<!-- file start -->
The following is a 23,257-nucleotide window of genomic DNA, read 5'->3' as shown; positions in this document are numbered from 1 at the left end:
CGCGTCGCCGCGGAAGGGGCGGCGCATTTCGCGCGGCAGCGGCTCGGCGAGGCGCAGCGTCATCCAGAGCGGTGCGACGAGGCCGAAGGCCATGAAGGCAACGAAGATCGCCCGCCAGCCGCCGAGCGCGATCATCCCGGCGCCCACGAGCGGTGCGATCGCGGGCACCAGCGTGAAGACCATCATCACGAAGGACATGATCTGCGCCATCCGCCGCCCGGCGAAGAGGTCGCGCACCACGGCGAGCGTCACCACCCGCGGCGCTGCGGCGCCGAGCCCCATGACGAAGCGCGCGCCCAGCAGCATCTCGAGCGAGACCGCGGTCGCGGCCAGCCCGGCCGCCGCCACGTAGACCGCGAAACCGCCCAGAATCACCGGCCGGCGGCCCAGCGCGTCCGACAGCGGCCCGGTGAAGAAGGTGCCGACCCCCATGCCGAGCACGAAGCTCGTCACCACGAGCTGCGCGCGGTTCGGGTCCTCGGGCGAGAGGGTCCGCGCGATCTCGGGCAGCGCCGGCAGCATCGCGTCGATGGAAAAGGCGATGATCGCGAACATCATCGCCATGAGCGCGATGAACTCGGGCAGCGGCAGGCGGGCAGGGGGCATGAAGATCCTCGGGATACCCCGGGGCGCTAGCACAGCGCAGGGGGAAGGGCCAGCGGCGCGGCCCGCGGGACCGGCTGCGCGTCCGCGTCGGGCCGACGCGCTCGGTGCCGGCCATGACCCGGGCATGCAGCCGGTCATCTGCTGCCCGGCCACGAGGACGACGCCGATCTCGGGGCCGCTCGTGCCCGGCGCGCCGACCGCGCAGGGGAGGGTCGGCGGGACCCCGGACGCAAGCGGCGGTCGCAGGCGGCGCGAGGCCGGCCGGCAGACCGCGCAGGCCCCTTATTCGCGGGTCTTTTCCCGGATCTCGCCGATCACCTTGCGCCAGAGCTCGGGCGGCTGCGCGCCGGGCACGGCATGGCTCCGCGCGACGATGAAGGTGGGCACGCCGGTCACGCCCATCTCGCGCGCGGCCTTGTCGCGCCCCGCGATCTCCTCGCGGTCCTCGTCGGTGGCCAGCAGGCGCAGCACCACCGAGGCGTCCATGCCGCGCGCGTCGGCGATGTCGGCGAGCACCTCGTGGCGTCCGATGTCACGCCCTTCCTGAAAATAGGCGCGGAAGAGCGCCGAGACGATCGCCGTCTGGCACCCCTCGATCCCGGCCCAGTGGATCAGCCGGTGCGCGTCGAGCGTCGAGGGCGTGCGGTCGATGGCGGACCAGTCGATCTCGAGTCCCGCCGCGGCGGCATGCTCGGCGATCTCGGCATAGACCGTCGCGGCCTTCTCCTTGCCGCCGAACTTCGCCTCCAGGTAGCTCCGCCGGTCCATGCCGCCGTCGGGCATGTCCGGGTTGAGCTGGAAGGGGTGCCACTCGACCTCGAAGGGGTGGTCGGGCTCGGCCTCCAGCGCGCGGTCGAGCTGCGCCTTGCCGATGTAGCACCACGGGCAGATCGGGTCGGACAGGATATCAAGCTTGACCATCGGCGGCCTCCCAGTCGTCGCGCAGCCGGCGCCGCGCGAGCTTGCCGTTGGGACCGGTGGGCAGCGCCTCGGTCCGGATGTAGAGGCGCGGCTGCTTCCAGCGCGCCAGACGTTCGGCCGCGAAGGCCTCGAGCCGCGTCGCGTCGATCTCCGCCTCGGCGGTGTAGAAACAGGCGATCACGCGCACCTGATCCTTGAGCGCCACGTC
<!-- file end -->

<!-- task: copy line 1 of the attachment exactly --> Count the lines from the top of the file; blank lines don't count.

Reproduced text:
The following is a 23,257-nucleotide window of genomic DNA, read 5'->3' as shown; positions in this document are numbered from 1 at the left end: